Hidden Gems—Treasures of Painting and Calligraphy from the Osaka City Museum of Fine Arts
The works of Chinese painting and calligraphy in this loan exhibition trace back to the former Sōraikan collection of Abe Fusajirō (1868–1937) that his son Abe Kōjirō (1897–1990) donated to the Osaka City Museum of Fine Arts in 1943. Abe Fusajirō at the time had come under the influence of the famous Sinologists Naitō Konan (1866–1934) and Nagao Uzan (1864–1942) in the Kansai region and actively sought to purchase fine painting and calligraphy from China and in Japan, resulting in the acquisition of such famous works as Zhang Sengyou’s (479–?) “The Five Planets and Twenty-eight Constellations,” Wu Daoxuan’s (?–792) “The Heavenly King Sees Off His Son,” Li Cheng (919–967) and Wang Xiao’s (fl. mid–10th c.) “Reading the Memorial Stele,” Yan Wengui’s (fl. latter half of the 10th-first half of the 11th c.) “Pavilions Among Mountains and Rivers,” Yi Yuanji’s (fl. latter half of the 11th c.) “Gathering of Gibbons,” Mi Youren’s (1074–1151) “Distant Peaks, Clearing Clouds,” Gong Kai’s (1222–?) “Emaciated Horse,” and Zheng Sixiao’s (1241–1318) “Ink Orchid.” Many of these had once been in the imperial collection of the Qing dynasty, and some are even the only surviving examples of their kind. These works from Japan reflect the unique insights into the connoisseurship of Chinese painting and calligraphy within the cultural circles at that time and place. In preparing for this loan, the National Palace Museum has also carefully selected specific related works from its own collection to display together with these masterpieces from Osaka, thereby highlighting the extraordinary holdings of both institutions and a history of Chinese painting and calligraphy in general.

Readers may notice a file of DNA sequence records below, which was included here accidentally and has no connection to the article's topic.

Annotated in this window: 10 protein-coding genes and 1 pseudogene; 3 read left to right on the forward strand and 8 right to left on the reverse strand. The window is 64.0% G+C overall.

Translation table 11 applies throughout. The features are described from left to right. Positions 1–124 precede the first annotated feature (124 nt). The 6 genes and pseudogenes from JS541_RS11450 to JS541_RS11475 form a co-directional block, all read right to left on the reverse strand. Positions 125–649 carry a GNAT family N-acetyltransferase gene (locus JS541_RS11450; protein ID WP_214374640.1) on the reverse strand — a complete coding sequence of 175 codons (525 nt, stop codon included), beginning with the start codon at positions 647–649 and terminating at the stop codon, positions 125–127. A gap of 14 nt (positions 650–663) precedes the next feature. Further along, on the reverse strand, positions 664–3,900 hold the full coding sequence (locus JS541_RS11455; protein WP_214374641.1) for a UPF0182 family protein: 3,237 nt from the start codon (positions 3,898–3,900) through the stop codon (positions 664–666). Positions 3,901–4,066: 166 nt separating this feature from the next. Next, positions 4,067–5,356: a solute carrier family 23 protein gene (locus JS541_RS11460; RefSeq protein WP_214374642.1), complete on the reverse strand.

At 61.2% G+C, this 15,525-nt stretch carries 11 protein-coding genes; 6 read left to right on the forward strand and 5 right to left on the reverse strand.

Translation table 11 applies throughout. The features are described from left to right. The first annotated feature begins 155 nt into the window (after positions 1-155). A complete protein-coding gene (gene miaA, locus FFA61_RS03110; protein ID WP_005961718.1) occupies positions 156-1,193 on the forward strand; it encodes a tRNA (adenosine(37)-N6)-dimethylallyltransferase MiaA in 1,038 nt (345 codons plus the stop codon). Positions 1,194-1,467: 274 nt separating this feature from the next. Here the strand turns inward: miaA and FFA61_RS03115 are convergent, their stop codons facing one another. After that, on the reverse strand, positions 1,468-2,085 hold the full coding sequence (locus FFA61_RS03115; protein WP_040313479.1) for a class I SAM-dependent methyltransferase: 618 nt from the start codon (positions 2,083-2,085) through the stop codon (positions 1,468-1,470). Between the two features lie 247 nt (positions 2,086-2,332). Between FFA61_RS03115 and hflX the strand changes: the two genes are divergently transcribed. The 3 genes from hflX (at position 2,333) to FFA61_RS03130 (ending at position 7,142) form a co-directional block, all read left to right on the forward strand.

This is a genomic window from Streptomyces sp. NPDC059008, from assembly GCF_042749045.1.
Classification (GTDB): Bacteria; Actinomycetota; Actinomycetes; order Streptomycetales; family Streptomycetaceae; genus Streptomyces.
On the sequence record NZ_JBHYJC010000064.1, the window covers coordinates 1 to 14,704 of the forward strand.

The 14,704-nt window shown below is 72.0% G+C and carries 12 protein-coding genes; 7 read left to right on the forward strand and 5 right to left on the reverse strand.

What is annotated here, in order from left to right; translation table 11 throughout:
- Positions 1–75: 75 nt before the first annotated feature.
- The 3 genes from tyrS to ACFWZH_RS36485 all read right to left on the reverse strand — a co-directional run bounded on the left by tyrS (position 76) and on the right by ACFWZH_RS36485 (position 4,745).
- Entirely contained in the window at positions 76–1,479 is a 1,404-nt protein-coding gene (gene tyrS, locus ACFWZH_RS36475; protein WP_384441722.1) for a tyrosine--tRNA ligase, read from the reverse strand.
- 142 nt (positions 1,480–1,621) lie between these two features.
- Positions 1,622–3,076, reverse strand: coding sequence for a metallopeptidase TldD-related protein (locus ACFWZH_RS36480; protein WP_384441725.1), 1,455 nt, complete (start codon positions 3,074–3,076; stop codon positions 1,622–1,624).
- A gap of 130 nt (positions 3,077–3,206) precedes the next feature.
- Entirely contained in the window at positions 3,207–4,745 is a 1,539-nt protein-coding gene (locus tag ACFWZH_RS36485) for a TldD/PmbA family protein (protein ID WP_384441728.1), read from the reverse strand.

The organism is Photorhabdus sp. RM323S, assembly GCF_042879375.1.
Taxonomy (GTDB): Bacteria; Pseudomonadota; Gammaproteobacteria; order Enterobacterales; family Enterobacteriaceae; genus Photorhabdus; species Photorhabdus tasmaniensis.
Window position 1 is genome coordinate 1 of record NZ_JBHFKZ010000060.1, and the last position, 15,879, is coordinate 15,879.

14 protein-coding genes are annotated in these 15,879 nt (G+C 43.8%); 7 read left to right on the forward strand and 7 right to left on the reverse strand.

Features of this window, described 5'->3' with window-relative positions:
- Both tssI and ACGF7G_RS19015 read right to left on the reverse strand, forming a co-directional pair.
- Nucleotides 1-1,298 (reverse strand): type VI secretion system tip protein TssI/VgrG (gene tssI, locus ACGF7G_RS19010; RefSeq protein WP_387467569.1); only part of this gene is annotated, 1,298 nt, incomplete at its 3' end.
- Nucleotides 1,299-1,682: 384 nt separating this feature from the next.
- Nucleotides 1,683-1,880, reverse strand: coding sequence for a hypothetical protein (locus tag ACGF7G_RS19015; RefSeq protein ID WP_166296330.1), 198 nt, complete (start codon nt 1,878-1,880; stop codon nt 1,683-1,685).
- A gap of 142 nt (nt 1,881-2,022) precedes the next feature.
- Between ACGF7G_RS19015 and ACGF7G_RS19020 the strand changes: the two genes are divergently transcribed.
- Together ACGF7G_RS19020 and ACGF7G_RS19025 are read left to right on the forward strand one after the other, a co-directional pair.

This is not only the first large-scale loan of Chinese painting and calligraphy for exhibit at the National Palace Museum, it also represents the first time that the Osaka City Museum of Fine Arts is displaying masterpieces from its collection in Taiwan. This exhibition is through September 21, 2021.
Source: National Palace Museum in Taipei
November 4, 2021 @ 1:52 am
Chinese Inside Painted Snuff Bottle is also another way to learn the beauty of Chinese culture and traditional. I would recommend to take a look at this art form.